US 20060039823 A1
A chemical analysis apparatus is equipped with analysis sections having openings, means for supplying samples or reagents from the openings, means for combining and mixing samples with reagents to obtain droplets as liquids to be measured, and means for measuring the physical properties of the liquids to be measured during reaction or after completion of reaction. Furthermore, plate members are provided facing each other in analysis sections and a plurality of electrodes are provided on the plate member faces that face each other. Voltage is applied from the plurality of electrodes to the droplets of the samples and the reagents.
1. A chemical analysis apparatus, which is equipped with analysis sections having openings, means for supplying samples or reagents from the openings, mixing means for combining and mixing the samples with the reagents to obtain droplets as liquids to be measured, and means for measuring the physical properties of the liquids to be measured during reaction or after completion of reaction, and having a mechanism wherein plate members are provided facing each other in said analysis sections, a plurality of electrodes are provided on plate member faces that face each other, and voltage is applied from said plurality of electrodes to the droplets of the samples and the reagents.
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The present application claims priority from Japanese application JP2004-237479 filed on Aug. 17, 2004, the content of which is hereby incorporated by reference into this application.
The present invention relates to a chemical analysis apparatus appropriate for analyzing small quantities of substances contained in vivo.
The specification of U.S. Pat. No. 6,565,727 discloses a method by which: a plate member having rows of a plurality of electrodes that are insulated from each other is provided facing a single common electrode plate; and droplets of small volume in a filling liquid that fills the gap between 2 plates are transported along the electrode rows by consecutively applying voltage to the electrode rows so as to generate attraction between the electrode faces and droplets.
The following problems exist concerning the application of the technology disclosed in the specification of U.S. Pat. No. 6,565,727 to a chemical analysis apparatus for analyzing small quantities of substances contained in vivo.
First, the range of small volumes of liquids (liquids for analysis such as samples and reagents) is determined based on the gap between 2 plate members and electrode size at the time of composing electrode rows, so that it is difficult to handle wide-ranging liquid volumes of liquids for analysis.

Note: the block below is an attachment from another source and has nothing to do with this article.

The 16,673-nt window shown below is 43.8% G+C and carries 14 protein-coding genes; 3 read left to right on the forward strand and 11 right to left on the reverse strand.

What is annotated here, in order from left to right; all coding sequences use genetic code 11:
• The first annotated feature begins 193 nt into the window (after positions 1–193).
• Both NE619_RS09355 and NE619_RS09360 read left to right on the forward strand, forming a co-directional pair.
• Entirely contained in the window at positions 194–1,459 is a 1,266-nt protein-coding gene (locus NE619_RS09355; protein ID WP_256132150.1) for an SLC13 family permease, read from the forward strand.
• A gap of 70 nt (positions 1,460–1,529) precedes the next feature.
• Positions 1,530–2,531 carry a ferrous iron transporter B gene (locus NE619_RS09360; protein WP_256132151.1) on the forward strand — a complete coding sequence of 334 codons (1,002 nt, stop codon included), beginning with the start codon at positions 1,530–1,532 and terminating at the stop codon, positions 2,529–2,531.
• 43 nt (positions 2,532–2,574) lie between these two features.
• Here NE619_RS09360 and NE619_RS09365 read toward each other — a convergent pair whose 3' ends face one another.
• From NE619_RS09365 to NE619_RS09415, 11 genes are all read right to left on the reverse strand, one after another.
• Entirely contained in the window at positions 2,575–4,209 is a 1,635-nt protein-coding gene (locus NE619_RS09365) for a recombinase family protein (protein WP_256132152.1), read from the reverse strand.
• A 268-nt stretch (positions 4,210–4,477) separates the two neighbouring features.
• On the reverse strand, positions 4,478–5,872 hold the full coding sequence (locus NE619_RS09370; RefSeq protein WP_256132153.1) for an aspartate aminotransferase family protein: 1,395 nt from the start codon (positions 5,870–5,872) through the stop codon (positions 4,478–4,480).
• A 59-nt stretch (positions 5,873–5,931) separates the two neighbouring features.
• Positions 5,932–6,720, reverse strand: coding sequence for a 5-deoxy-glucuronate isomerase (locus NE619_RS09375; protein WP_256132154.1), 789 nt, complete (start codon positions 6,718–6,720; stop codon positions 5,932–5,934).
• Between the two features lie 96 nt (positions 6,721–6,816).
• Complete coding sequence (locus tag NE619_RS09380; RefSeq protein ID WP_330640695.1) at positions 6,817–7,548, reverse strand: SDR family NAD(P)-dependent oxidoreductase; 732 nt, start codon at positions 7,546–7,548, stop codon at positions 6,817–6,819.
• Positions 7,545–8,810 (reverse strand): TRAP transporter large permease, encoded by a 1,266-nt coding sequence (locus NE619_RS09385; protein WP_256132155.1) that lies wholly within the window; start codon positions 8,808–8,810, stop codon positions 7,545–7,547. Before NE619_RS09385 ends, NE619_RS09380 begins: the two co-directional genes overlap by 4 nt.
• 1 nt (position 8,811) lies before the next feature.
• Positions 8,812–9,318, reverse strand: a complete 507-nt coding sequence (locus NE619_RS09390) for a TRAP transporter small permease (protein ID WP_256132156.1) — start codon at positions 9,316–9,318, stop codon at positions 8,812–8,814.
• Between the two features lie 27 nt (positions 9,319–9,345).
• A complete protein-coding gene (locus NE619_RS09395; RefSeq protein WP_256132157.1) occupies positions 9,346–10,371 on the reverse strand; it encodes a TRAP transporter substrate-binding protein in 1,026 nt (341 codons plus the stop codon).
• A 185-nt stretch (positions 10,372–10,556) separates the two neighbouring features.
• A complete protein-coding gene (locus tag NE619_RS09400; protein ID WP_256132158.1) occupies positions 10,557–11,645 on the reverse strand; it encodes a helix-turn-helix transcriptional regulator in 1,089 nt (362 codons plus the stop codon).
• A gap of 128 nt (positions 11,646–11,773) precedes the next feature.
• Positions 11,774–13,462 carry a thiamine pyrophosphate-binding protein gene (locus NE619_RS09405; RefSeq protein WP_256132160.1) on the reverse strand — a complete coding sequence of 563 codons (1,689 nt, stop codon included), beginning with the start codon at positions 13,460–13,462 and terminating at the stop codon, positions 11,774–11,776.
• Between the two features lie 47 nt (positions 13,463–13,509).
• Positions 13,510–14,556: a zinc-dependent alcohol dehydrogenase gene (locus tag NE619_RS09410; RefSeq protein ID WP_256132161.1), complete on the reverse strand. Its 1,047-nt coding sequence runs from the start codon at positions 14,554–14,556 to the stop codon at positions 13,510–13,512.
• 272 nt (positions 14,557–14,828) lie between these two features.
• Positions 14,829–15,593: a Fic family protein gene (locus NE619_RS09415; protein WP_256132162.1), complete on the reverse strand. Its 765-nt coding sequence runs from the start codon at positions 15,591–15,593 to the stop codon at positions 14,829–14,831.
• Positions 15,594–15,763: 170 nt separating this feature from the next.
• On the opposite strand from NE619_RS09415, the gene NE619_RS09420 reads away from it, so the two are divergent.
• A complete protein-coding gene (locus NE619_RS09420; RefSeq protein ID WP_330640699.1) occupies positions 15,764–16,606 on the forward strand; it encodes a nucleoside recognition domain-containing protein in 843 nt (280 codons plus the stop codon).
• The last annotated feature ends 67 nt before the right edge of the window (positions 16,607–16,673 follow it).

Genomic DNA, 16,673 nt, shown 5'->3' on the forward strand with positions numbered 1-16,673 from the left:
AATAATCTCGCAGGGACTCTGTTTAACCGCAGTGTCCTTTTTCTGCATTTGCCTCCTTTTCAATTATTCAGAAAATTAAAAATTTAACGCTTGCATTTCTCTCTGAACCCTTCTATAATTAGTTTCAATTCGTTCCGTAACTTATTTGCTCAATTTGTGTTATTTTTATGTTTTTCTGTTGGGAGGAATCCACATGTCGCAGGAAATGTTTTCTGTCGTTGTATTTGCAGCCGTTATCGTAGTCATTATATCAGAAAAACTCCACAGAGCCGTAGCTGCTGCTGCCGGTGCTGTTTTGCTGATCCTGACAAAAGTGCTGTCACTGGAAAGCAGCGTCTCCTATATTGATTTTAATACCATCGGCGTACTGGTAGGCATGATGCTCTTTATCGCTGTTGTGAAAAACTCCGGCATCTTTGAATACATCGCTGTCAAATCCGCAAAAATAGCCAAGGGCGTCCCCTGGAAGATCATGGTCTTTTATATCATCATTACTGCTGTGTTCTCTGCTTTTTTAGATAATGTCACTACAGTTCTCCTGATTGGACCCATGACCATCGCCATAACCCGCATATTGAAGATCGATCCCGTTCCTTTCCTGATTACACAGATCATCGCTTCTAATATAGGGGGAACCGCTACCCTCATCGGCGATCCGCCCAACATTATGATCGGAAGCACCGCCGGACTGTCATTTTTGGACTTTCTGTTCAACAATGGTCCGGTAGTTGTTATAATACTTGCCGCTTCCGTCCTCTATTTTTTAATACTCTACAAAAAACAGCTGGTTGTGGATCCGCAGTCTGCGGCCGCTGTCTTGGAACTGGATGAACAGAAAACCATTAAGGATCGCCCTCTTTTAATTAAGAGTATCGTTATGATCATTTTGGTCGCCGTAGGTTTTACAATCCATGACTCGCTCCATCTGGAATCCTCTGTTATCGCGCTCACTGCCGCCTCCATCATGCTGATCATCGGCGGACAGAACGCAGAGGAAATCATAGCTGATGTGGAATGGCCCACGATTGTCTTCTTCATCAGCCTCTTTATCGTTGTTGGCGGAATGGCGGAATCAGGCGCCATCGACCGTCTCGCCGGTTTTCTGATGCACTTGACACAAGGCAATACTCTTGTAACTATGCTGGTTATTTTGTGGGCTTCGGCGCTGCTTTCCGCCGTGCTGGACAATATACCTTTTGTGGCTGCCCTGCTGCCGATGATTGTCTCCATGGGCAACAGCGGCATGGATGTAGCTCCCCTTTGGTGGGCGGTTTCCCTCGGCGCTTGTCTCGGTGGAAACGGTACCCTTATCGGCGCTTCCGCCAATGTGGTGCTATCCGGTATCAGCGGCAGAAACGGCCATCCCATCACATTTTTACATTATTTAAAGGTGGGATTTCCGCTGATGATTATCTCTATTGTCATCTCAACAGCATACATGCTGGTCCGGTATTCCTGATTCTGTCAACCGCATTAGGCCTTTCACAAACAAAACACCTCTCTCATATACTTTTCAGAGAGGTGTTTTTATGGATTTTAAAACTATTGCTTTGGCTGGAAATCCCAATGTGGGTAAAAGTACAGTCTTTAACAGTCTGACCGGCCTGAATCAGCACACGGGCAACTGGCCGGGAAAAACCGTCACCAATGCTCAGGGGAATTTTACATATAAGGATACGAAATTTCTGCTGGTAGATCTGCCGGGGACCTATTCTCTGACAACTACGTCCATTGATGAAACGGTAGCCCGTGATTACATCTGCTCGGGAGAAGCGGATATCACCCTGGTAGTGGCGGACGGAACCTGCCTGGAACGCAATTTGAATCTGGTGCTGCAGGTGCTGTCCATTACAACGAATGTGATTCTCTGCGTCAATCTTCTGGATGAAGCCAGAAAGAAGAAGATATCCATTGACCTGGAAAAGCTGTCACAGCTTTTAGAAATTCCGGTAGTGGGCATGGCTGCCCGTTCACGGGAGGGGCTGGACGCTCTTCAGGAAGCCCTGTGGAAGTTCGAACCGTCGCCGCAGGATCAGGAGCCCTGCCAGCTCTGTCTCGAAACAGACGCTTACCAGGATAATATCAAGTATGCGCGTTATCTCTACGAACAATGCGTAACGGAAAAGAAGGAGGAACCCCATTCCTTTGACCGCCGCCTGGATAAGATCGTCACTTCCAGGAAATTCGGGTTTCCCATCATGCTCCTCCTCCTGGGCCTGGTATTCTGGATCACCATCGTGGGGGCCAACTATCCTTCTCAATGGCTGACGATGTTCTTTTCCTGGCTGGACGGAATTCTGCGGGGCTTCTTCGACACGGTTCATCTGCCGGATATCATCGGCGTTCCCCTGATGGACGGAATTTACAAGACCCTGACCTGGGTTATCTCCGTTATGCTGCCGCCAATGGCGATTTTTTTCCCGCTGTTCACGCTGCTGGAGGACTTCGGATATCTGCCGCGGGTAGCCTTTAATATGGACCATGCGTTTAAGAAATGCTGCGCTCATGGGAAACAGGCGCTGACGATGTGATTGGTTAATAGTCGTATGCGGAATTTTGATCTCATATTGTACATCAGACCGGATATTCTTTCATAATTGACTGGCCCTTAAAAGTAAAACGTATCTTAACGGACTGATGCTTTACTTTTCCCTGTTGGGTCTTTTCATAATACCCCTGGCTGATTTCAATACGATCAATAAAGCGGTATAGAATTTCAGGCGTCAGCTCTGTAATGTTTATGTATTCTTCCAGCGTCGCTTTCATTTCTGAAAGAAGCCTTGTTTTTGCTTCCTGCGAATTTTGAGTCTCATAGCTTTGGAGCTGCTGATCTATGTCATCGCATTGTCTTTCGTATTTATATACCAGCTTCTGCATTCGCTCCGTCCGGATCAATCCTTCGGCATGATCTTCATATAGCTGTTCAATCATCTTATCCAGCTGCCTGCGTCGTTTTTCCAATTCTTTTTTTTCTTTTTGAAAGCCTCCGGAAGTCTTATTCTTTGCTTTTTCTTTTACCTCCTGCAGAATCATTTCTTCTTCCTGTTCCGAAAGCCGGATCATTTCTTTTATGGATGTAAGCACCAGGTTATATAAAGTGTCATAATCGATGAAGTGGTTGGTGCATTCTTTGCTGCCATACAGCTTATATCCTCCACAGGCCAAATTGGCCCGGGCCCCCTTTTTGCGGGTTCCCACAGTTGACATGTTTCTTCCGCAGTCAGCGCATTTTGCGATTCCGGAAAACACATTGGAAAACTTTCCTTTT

Second, each liquid for analysis has a different specific gravity. Thus, depending on the size of the specific gravity of a liquid for analysis compared with the filling liquid, the location of a droplet is biased towards either one of the electrode plates. Attraction between electrode faces and droplets is obtained by a change in hydrophilicity and/or water-repellency of liquids. Hydrophilicity and/or water-repellency of electrodes on either one of the plates alone can be controlled. Thus, handling thereof may be difficult.
Third, to dispense a liquid that is temporarily retained in a reservoir for a liquid for analysis, a droplet is separated and formed from the liquid in the reservoir. States of liquid separation differ depending on the physical properties of various liquids, so that droplets vary in liquid volume to greater extent. Thus, there is a concern in this case that dispensing accuracy may be lowered.
Fourth, there is a concern that mixing efficiency is poor because a sample is mixed with a reagent only by transporting a droplet so that it collides with the reagent and swinging the mixture.
In view of the above problems, an object of the present invention is to provide a chemical analysis apparatus whereby liquids for analysis varying in volumes can be analyzed, a liquid for analysis having a specific gravity lower than that of a filling liquid can be analyzed, dispensing with high accuracy is realized, and higher mixing accuracy is achieved.
To achieve the above object, the chemical analysis apparatus of the present invention is equipped with analysis sections having openings, means for supplying samples and reagents from the openings, means for combining and mixing the samples with the reagents to obtain droplets as liquids to be measured, and means for measuring the physical properties of the liquids to be measured during reaction or after completion of reaction. Furthermore, analysis sections are composed of plate members provided facing each other, wherein a plurality of electrodes are provided on plate member faces that face each other, and voltage is applied from the plurality of electrodes to the droplets of the samples and the reagents so as to control the wettability of the droplets.
The droplets containing the samples and the reagents are located between the plate members provided facing each other. The contact angles of the droplets vary by application of electric fields to the electrodes, thereby enabling the movement of the droplets on the plurality of electrodes. Furthermore, the samples and the reagents supplied from the openings of the analysis sections can move in the form of droplets with volumes smaller than those of the reagents and the samples when they are in the vicinity of the openings.
Furthermore, specifically, steps are created on electrode plates or electrodes are made in the form of projections, so that the electrodes can be in contact with even small volumes of liquids. Alternatively, dotted electrodes are distributed and provided, so that the electrodes can always be in contact with liquids. Hence, it becomes possible to control the hydrophilicity and/or water-repellency of even small volumes of liquids and an apparatus capable of analysis even when liquid volume is small can be provided.